The new Research Passport should be used as a matter of course to issue honorary contracts for research in the National Health Service, partners in the UK Clinical Research Collaboration have urged.

The UKCRC partners, which include the Health Departments in England, Northern Ireland, Scotland and Wales as well as the NHS, regulators, academia, industry and patients, have issued a statement of endorsement for the passport system, one of a raft of measures designed to harmonise and streamline the administration of research involving NHS patients.

The Research Passport forms part of a wider Human Resources Good Practice Resource Pack for research in the NHS, which is available through the National Institute for Health Research. The system was originally developed and piloted from 2004 in Greater Manchester, with the aim of saving time, money and effort when researchers not employed by the National Health Service, and who have no contractual relationship with the Service, want to work across a number of NHS organisations (e.g., conducting multicentre clinical trials).

The idea is that the new Comprehensive Local Research Networks established by the NIHR will adopt the Research Passport as standard practice and develop working procedures with their local partners. Usually non-NHS staff who want to carry out research in the NHS have to obtain an Honorary Research Contract (HRC). In the past there was no clear UK-wide guidance on the situations in which HRCs were required and how they should be used.

This led to inconsistencies in the way different NHS organisations issued honorary contracts. Moreover, researchers looking to work across multiple NHS sites needed to get a new HRC from each host organisation, each of these involving several pre-engagement checks (e.g., Criminal Records Bureau, occupational health checks).

Good practice
The Research Passport enables pre-engagement checks conducted by non-NHS employers to be shared with NHS organisations, removing the need for duplication. It provides a streamlined standard application system while ensuring consistent and appropriate use of HRCs. It also clarifies good HR practice around the use of pre-engagement checks for researchers who hold honorary clinical contracts or NHS substantive employment contracts, and who wish to conduct research across several NHS organisations.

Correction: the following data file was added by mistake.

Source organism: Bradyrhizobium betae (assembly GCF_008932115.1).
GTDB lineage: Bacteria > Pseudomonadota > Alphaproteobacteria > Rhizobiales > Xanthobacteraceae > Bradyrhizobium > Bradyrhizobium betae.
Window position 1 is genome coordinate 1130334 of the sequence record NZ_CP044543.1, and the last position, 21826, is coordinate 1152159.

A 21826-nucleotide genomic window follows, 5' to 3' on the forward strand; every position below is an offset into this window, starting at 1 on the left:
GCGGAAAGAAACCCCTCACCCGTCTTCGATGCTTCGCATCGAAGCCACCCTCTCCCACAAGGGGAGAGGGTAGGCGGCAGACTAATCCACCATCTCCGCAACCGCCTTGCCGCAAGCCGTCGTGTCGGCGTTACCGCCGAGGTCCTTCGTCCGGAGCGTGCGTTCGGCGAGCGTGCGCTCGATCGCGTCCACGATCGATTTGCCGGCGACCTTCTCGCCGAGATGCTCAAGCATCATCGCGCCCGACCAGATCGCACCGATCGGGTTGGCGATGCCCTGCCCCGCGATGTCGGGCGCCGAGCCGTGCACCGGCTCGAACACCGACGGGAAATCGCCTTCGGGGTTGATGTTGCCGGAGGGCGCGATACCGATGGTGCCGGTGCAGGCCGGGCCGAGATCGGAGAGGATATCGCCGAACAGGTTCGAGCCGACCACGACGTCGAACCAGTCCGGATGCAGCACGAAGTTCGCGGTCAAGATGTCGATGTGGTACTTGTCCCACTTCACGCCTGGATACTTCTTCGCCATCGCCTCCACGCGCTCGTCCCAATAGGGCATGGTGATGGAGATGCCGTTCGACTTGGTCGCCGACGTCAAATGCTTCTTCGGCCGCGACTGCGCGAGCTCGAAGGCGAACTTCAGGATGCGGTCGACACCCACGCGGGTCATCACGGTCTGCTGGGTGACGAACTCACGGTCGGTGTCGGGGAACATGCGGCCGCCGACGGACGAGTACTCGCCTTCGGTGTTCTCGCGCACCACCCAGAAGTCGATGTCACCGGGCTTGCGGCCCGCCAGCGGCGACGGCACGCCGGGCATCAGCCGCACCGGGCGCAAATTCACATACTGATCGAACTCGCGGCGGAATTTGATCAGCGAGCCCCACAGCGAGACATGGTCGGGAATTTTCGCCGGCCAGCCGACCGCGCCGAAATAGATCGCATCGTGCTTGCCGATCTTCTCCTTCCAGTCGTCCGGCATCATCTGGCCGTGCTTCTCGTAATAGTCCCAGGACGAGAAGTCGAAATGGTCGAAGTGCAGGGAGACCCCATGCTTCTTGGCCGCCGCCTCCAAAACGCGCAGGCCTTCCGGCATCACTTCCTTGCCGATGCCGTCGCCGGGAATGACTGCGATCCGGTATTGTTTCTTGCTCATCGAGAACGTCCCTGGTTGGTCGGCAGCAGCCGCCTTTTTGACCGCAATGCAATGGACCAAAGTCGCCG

The system was rolled out across the northwest of England by the North West Strategic Health Authority in 2005. The UKCRC took up further development of the Research Passport through the NHS R&D Forum, including pilots in London, Trent, Tayside, the South Coast, Staffordshire, Shropshire and North Wales between August 2006 and April 2007.

In their statement of endorsement, the UKCRC partners argue that using the Research Passport and the Resource Pack for NHS research will “help to speed up the research project start-up process and initiate research at the earliest opportunity. It will also save valuable resources by reducing duplication of work. For this to happen, the new approach needs to become standard practice”.

Last month the NIHR and the UK Clinical Research Network (UKCRN) said they were postponing the implementation of another system for streamlining and standardising approvals of multicentre clinical trials in the NHS.

The intention was to start operating the NIHR Coordinated System for gaining NHS Permission (NIHR CSP) from April 2008. However, “consultation with a wide range of collaborators indicates that we cannot yet be sure that all of the components of CSP will have been in place for long enough for all key staff to be fully trained and familiar with them,” commented the UKCRN, which is leading the implementation process.